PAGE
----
A Flood of Memories

A Flood of Memories title

50 years later, the Bucknell community reflects on a deadly storm’s impact

by John Tibbetts
Illustration by Matt Rota
"B text

“Before Agnes” and “After Agnes.” That’s how many longtime Lewisburg-area residents talk about their communities in the central Susquehanna Valley. History got split into two distinct eras. In 1972, massive floods spawned by Tropical Storm Agnes decimated the hearts of many river towns. The recovery has been long and arduous. Scars from Agnes and landmarks of resilience are visible if you know where to look.

In June, Bucknell and local communities will commemorate the 50th anniversary of Agnes. The storm killed at least 128 people in several states, including 48 Pennsylvanians. It destroyed 70,000 homes and left hundreds of thousands without electrical power, telephone service or clean drinking water. President Richard Nixon declared that it was “the greatest natural disaster in the history of the United States.”

“Before Agnes, people in Lewisburg and other river towns thought they were prepared because they did take precautions,” says Professor Andrew Stuhl, environmental studies & sciences. “If floodwaters collected in a location, they knew from experience to move their things out of harm’s way to the second floor or even evacuate their house. They thought it couldn’t get any worse than the flood of 1936, the most damaging one on record at that time.”

In March 1936, heavy downpours and melting winter snows flooded most of Lewisburg and other river communities.

But Agnes was worse — a lot worse.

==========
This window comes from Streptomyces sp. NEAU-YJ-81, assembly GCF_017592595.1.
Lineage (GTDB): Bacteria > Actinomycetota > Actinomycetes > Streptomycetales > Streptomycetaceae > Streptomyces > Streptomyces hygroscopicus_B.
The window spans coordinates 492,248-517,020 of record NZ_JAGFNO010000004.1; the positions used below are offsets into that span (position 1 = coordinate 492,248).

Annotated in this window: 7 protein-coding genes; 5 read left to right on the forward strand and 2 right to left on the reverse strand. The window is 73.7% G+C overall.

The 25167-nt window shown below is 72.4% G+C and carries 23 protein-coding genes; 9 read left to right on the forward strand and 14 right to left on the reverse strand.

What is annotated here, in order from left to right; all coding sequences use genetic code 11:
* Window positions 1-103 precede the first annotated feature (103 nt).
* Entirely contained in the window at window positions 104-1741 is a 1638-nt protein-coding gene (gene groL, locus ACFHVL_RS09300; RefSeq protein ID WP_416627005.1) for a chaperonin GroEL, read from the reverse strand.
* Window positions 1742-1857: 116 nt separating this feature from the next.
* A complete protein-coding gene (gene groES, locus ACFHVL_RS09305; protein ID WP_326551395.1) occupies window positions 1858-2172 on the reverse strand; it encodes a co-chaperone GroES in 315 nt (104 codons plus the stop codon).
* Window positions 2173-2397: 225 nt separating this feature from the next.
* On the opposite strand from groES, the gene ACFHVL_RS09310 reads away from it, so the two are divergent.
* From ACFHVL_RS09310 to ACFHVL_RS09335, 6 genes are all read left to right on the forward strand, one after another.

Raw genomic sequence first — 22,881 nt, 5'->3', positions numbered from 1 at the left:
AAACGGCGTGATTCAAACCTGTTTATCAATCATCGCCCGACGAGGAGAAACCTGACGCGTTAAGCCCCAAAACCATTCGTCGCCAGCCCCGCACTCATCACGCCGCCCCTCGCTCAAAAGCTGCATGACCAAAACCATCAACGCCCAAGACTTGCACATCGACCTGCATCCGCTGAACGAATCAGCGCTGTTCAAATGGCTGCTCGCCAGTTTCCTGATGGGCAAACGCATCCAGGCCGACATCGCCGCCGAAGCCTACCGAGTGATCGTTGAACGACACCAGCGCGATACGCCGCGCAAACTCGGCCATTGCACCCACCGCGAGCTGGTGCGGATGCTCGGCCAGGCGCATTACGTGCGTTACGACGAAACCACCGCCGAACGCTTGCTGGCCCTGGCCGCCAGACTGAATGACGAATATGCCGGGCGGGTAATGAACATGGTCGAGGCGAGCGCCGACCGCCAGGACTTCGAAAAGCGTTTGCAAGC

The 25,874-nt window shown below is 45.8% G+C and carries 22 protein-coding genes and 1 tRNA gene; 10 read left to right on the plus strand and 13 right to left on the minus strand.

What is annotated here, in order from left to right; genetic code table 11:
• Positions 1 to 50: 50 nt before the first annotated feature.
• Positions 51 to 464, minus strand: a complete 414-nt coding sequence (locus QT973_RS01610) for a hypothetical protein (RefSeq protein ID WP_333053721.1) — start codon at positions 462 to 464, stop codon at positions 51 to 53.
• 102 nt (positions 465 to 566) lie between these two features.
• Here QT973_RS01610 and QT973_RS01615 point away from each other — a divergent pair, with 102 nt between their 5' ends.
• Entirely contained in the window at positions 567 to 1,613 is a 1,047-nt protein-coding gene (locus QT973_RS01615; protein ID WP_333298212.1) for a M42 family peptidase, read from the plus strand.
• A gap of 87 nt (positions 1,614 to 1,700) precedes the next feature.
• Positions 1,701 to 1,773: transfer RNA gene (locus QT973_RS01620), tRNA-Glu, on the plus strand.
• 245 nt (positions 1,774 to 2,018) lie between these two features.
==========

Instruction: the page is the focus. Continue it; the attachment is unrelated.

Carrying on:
On June 19, 1972, Hurricane Agnes hit the Florida panhandle and traveled up the Atlantic seaboard into the Chesapeake Bay. By then, Agnes had weakened to a tropical storm, but it met a cold front coming from the west and stalled over the Susquehanna River Valley.

Across eastern and central Pennsylvania, Agnes inundated historic downtowns, cut phone and electricity lines, collapsed bridges, burst or overran levees, broke road sections, uprooted trees, and tore homes and other structures from their foundations.

The storm dropped as much as 18 inches of rain on eastern Union County, where the Susquehanna River crested at more than 34 feet — 17 feet above the flood stage. Agnes caused about $300,000 in damage to Bucknell (approximately $2 million in 2022 dollars), although buildings on higher ground were untouched.

Most of Lewisburg was inundated. Before the storm, Robert Layton, an Agnes survivor, volunteered to help residents move their valuables out of harm’s way. “First, we started moving stuff out of basements and moving people upstairs. But some people refused to leave, then they were stranded on the second floor, and water was too far up into the first floor to get them out any other way than through a window.”

Photo: Special Collections/University Archives
The figures on the Soldiers’ and Sailors’ Monument on the corner of South Third Street and University Avenue watched the flood waters rise.

Two Lives Lost

Lewisburg Public Safety Director Gordon Hufnagle tried a last-minute rescue of a woman, but she lost her balance in the motorboat, which overturned, and the swift current swept them away to their deaths.

Some maps identify that section of the waterway as Limestone Run. “Locals know another name for the creek: Bull Run,” recalls Thomas Groninger, another Agnes survivor. “Heavy rains would transform this sleepy creek into a violent animal. The water would roar and thrash like a raging bull.”

Layton and Groninger were among more than 40 flood survivors interviewed by Bucknell students and faculty for Agnes Revisited, a 60-minute video performance that incorporates archival records, oral histories, Facebook posts and other materials into monologues, songs and visual storytelling. The scenes and images tell the story of the 1972 storm and recovery. The project covers Agnes’ impacts along 20 miles — from Milton, on the Susquehanna River’s West Branch, to Selinsgrove on the Main Branch.